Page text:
The big hospital chains based in Nashville are accepting some of the blame for the country's opioid crisis, which grows more deadly by the year. They admit they were going overboard with opioids to make people as pain-free as possible. So in an effort to be part of the cure, they're issuing an uncomfortable warning to patients — you're going to feel some pain.
"I had the c-section, had the kiddo," says Michelle Leavy of Las Vegas. "And then they tell me, 'it's ok, you can keep taking the pain medications, it's fine.'"
Leavy is a mother of three and a paramedic who has dealt with many addicts herself. She welcomed the high-dose intravenous narcotics while she was in the hospital. And as she went home, she gladly followed doctors' orders and kept ahead of the pain with her Percocet pills.
But then she needed stronger doses. And pretty soon, she realized she was no longer treating pain.
"Before I went to work, I took them, and to get the kids after school, I had to take them," she says. "Then I was taking them just to go to bed. I didn't really realize I had a problem until the problem was something more than I could have taken care of myself."
She was becoming like the addicts she transported by ambulance, lying to emergency room doctors to con a few extra doses.
Pretty soon she lost her job and her fiancé before going to rehab through Nashville-based American Addiction Centers and stitching her life back together.
A 180 On Opioids
It's a reality that has been completely disconnected from where it often starts — in a hospital. Anesthesiologist David Alfery in Nashville says he was rarely stingy with opioids.
"If I could awaken them without any pain whatsoever, I was the slickest guy on the block and it was a matter of enormous pride," he says.
Alfery's part of a working group at the Nashville-based consulting firm Health Trust, where hospitals have set aside some of their competitive interests to swap ideas.
"It starts with patient expectations, and I think over the years, patients have come to expect more and more in terms of, 'I don't want any pain after surgery,' and it's an unrealistic expectation," Alfery says.
That expectation exists in part because pain treatment was institutionalized. Hospitals have been graded on how well they keep someone's pain at bay. And doctors can feel some pressure.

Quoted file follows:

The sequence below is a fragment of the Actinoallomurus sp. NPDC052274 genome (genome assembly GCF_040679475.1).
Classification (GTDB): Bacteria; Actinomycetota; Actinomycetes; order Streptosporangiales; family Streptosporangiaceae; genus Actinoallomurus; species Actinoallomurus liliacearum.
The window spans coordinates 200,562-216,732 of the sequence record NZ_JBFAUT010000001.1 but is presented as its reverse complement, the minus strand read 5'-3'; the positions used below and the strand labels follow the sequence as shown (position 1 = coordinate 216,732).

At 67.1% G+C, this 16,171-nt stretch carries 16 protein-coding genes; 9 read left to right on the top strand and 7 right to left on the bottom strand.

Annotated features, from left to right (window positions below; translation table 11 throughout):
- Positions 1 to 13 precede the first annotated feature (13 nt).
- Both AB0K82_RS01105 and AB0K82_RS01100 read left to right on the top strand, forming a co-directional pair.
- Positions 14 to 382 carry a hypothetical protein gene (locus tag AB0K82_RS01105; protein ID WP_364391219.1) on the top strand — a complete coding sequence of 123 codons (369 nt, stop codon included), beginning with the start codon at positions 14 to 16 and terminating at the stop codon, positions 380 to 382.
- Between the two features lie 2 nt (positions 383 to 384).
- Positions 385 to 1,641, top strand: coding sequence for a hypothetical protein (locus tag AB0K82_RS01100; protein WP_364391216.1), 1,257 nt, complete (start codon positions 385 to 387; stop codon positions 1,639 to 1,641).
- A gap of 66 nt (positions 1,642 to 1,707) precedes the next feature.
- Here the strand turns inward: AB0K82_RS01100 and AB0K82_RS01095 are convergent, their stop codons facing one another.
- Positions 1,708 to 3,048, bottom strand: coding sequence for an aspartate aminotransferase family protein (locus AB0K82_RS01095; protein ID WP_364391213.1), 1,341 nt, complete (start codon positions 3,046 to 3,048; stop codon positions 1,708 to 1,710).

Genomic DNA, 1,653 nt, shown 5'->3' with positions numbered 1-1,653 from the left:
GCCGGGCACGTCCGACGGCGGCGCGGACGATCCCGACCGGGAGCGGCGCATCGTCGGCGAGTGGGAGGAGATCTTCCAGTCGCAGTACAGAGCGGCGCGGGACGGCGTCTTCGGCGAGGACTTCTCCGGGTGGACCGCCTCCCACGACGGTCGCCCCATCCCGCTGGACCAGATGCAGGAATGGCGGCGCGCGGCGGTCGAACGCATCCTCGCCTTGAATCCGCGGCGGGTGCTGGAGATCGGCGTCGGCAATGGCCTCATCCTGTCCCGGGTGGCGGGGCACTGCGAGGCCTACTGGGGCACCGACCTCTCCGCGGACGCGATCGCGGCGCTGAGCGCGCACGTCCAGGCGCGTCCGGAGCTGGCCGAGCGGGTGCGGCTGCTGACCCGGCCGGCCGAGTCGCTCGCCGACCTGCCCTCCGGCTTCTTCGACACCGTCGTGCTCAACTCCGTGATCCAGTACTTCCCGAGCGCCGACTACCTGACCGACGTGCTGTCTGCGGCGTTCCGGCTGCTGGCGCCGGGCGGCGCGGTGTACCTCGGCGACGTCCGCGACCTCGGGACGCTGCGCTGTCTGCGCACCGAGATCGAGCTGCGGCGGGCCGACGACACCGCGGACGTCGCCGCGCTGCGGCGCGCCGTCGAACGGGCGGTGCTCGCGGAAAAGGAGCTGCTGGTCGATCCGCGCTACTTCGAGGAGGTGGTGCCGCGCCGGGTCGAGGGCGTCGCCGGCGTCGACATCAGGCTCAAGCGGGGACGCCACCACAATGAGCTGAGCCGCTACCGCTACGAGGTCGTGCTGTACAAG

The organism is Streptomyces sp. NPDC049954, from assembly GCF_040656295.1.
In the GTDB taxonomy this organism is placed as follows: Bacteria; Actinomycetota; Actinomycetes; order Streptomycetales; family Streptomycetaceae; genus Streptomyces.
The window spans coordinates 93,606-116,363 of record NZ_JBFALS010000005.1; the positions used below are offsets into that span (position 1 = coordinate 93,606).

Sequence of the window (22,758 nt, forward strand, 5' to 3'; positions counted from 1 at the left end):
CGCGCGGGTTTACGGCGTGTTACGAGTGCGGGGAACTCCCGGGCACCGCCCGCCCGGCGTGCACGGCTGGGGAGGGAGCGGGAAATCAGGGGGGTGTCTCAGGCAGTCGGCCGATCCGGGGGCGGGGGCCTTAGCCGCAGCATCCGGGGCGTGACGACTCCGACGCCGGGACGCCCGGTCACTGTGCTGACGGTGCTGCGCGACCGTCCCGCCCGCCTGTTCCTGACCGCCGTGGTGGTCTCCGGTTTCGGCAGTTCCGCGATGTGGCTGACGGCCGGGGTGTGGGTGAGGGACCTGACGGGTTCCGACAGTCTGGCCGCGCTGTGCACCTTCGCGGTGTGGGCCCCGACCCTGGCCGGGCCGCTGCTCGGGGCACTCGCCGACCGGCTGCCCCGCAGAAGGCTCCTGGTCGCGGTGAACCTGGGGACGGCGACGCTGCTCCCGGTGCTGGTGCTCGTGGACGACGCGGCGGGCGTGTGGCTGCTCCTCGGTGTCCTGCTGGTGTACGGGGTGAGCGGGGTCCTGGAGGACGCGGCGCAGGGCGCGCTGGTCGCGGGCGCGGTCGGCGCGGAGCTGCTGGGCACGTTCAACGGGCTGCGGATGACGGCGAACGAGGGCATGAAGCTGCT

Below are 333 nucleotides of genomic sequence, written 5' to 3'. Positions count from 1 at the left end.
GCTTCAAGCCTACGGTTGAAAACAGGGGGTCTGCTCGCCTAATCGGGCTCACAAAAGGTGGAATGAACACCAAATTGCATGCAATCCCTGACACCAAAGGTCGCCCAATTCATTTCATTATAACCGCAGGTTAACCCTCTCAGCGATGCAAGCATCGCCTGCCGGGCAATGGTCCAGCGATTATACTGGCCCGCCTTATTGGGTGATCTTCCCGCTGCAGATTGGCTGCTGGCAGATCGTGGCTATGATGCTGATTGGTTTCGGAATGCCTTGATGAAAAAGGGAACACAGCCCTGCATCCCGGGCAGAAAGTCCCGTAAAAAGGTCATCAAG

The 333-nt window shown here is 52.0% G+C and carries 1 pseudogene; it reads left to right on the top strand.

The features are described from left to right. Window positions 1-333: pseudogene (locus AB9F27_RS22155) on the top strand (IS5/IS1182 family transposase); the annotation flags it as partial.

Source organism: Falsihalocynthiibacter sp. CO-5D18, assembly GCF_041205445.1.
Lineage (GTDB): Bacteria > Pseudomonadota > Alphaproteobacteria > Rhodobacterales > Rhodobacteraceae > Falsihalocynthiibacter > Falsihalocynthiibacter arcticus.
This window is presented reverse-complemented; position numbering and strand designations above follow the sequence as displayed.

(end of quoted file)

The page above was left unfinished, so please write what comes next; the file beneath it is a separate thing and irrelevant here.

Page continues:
"I just wanted my patient not to be in pain, thinking I was doing the right thing for them and certainly not an outlier among my colleagues," says Mike Schlosser, chief medical officer for HCA's national group of hospitals.
Schlosser spent a decade as a spinal surgeon putting his patients at HCA's flagship facility, Centennial Medical Center, through some of the most painful procedures in medicine, like correcting back curvature. He says he genuinely just wanted to soothe the hurt he caused.
"But now looking back on it, I was putting them at significant risk for developing an addiction to those medications," he says.
Looking at company-wide data for the largest for-profit hospital chain in the country, he’s found that for orthopedic and back surgeries, the greatest risk isn’t infection or some other complication — it’s addiction.
So HCA is rolling out a new protocol prior to surgery. It includes a conversation Schlosser basically never had when he was practicing medicine.
"We will treat the pain, but you should expect that you're going to have some pain. And you should also understand that taking a narcotic so that you have no pain really puts you at risk of becoming addicted to that narcotic," Schlosser tells patients.
Besides issuing the uncomfortable warning, limiting opioids also takes more work on the hospital's part — trying nerve blocks and finding the most effective blend of non-narcotics. Then after surgery, the nursing staff has to stick to it. If someone can get up and walk and cough without doubling over, maybe they don't need narcotics.
Managing The Optics
Of course business-wise, no one wants to be the hospital where it hurts more.
"You don't want to portray the fact that you're not going to treat people appropriately," says John Young, national medical director of cardiovascular services for LifePoint Hospitals. The Brentwood-based hospital chain is putting special emphasis on how it handles people coming into the ER looking for pain medicine.
Young says tightening up on opioids is a delicate matter but it's the right thing to do.
"We really do have a lot of responsibility and culpability and this burden, and so we have to make sure we do whatever we can to stem this tide and turn the ship in the other direction," he says.
While hospitals get their ship in order, some patients are taking personal responsibility.
Now that she's in recovery, Michelle Leavy won’t touch opioids. That meant she had emergency gallbladder surgery in 2017 without any narcotics. She says it can be done.
"I mean, it hurt," she says. "But I lived."